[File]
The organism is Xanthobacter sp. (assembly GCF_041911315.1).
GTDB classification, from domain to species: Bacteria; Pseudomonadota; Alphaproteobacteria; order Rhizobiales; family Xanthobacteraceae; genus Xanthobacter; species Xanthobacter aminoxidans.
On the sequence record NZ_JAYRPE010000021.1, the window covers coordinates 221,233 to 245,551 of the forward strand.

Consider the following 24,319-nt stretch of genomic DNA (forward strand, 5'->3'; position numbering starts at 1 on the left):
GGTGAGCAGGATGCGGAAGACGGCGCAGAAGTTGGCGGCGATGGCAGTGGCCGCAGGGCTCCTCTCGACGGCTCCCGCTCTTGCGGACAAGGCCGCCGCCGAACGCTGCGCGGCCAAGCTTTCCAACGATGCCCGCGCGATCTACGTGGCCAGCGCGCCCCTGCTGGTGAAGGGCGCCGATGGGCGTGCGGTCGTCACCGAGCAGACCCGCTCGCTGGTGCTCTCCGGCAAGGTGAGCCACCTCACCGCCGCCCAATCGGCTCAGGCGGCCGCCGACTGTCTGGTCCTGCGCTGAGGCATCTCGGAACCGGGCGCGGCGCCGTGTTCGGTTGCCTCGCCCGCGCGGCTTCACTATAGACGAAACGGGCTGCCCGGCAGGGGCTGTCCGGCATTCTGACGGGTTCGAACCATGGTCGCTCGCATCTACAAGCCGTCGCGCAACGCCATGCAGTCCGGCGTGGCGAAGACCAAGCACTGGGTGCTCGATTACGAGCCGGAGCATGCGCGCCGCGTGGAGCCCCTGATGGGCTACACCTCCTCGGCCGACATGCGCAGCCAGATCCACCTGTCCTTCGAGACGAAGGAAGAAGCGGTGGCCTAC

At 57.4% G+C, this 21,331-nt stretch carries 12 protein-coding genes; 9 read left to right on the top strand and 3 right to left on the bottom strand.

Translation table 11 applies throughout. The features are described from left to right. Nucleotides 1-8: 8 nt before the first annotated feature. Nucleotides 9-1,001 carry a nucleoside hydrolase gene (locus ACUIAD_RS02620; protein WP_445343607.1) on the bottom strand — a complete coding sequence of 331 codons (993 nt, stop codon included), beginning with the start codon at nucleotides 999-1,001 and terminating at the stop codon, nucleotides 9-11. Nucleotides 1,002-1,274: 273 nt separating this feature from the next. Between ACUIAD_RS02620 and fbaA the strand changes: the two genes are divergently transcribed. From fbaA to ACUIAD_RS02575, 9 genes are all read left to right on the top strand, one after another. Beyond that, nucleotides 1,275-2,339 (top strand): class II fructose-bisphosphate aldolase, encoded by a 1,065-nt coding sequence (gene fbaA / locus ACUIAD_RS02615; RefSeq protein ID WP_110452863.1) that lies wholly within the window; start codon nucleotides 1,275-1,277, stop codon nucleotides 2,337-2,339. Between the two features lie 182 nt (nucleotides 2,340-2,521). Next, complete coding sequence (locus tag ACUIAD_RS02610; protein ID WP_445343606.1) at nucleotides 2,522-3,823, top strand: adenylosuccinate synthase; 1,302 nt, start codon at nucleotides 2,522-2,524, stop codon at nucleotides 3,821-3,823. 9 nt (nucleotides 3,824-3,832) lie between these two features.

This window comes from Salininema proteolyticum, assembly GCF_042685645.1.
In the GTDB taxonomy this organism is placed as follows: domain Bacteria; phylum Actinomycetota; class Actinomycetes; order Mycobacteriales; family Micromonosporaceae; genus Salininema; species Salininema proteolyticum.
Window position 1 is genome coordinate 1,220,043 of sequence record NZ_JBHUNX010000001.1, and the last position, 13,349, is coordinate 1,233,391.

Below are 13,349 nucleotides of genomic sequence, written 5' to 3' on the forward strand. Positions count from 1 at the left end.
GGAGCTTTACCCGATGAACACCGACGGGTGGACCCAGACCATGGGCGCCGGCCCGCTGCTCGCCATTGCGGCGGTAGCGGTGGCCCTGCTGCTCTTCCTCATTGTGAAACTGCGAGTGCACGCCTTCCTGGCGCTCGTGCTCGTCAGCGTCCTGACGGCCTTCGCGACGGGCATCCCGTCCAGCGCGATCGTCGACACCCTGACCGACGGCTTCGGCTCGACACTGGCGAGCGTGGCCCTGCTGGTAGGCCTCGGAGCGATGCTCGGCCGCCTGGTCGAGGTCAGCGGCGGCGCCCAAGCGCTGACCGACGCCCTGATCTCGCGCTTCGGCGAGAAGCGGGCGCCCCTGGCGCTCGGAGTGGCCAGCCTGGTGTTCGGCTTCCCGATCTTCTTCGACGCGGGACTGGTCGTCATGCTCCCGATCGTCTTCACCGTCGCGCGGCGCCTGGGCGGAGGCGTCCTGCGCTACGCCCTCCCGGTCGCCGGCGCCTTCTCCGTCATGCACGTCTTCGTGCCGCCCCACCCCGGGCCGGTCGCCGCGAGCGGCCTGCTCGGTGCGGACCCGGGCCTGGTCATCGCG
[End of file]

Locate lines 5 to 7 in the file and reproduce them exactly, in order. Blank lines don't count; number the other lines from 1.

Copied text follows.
GGTGAGCAGGATGCGGAAGACGGCGCAGAAGTTGGCGGCGATGGCAGTGGCCGCAGGGCTCCTCTCGACGGCTCCCGCTCTTGCGGACAAGGCCGCCGCCGAACGCTGCGCGGCCAAGCTTTCCAACGATGCCCGCGCGATCTACGTGGCCAGCGCGCCCCTGCTGGTGAAGGGCGCCGATGGGCGTGCGGTCGTCACCGAGCAGACCCGCTCGCTGGTGCTCTCCGGCAAGGTGAGCCACCTCACCGCCGCCCAATCGGCTCAGGCGGCCGCCGACTGTCTGGTCCTGCGCTGAGGCATCTCGGAACCGGGCGCGGCGCCGTGTTCGGTTGCCTCGCCCGCGCGGCTTCACTATAGACGAAACGGGCTGCCCGGCAGGGGCTGTCCGGCATTCTGACGGGTTCGAACCATGGTCGCTCGCATCTACAAGCCGTCGCGCAACGCCATGCAGTCCGGCGTGGCGAAGACCAAGCACTGGGTGCTCGATTACGAGCCGGAGCATGCGCGCCGCGTGGAGCCCCTGATGGGCTACACCTCCTCGGCCGACATGCGCAGCCAGATCCACCTGTCCTTCGAGACGAAGGAAGAAGCGGTGGCCTAC

At 57.4% G+C, this 21,331-nt stretch carries 12 protein-coding genes; 9 read left to right on the top strand and 3 right to left on the bottom strand.

Translation table 11 applies throughout. The features are described from left to right. Nucleotides 1-8: 8 nt before the first annotated feature. Nucleotides 9-1,001 carry a nucleoside hydrolase gene (locus ACUIAD_RS02620; protein WP_445343607.1) on the bottom strand — a complete coding sequence of 331 codons (993 nt, stop codon included), beginning with the start codon at nucleotides 999-1,001 and terminating at the stop codon, nucleotides 9-11. Nucleotides 1,002-1,274: 273 nt separating this feature from the next. Between ACUIAD_RS02620 and fbaA the strand changes: the two genes are divergently transcribed. From fbaA to ACUIAD_RS02575, 9 genes are all read left to right on the top strand, one after another. Beyond that, nucleotides 1,275-2,339 (top strand): class II fructose-bisphosphate aldolase, encoded by a 1,065-nt coding sequence (gene fbaA / locus ACUIAD_RS02615; RefSeq protein ID WP_110452863.1) that lies wholly within the window; start codon nucleotides 1,275-1,277, stop codon nucleotides 2,337-2,339. Between the two features lie 182 nt (nucleotides 2,340-2,521). Next, complete coding sequence (locus tag ACUIAD_RS02610; protein ID WP_445343606.1) at nucleotides 2,522-3,823, top strand: adenylosuccinate synthase; 1,302 nt, start codon at nucleotides 2,522-2,524, stop codon at nucleotides 3,821-3,823. 9 nt (nucleotides 3,824-3,832) lie between these two features.